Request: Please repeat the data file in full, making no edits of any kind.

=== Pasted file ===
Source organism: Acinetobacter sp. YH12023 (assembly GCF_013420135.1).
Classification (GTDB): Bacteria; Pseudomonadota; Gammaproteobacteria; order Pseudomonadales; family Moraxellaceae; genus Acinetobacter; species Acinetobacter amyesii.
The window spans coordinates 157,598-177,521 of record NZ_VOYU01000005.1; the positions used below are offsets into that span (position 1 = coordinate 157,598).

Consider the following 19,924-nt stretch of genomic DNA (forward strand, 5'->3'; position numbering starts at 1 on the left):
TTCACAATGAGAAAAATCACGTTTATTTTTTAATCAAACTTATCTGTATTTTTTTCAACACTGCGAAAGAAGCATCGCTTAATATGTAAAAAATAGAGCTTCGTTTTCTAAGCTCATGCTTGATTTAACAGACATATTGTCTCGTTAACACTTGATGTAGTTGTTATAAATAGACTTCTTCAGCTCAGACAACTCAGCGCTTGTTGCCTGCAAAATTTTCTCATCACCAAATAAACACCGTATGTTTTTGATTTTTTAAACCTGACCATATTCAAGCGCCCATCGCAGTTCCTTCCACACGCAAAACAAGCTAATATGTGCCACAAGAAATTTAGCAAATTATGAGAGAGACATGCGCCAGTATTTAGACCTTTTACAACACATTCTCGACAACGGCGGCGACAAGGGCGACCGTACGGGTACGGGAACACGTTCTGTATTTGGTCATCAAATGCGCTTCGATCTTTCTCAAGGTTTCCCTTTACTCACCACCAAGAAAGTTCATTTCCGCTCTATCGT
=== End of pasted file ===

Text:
Source organism: Acinetobacter sp. YH12023 (assembly GCF_013420135.1).
Classification (GTDB): Bacteria; Pseudomonadota; Gammaproteobacteria; order Pseudomonadales; family Moraxellaceae; genus Acinetobacter; species Acinetobacter amyesii.
The window spans coordinates 157,598-177,521 of record NZ_VOYU01000005.1; the positions used below are offsets into that span (position 1 = coordinate 157,598).

Consider the following 19,924-nt stretch of genomic DNA (forward strand, 5'->3'; position numbering starts at 1 on the left):
TTCACAATGAGAAAAATCACGTTTATTTTTTAATCAAACTTATCTGTATTTTTTTCAACACTGCGAAAGAAGCATCGCTTAATATGTAAAAAATAGAGCTTCGTTTTCTAAGCTCATGCTTGATTTAACAGACATATTGTCTCGTTAACACTTGATGTAGTTGTTATAAATAGACTTCTTCAGCTCAGACAACTCAGCGCTTGTTGCCTGCAAAATTTTCTCATCACCAAATAAACACCGTATGTTTTTGATTTTTTAAACCTGACCATATTCAAGCGCCCATCGCAGTTCCTTCCACACGCAAAACAAGCTAATATGTGCCACAAGAAATTTAGCAAATTATGAGAGAGACATGCGCCAGTATTTAGACCTTTTACAACACATTCTCGACAACGGCGGCGACAAGGGCGACCGTACGGGTACGGGAACACGTTCTGTATTTGGTCATCAAATGCGCTTCGATCTTTCTCAAGGTTTCCCTTTACTCACCACCAAGAAAGTTCATTTCCGCTCTATCGT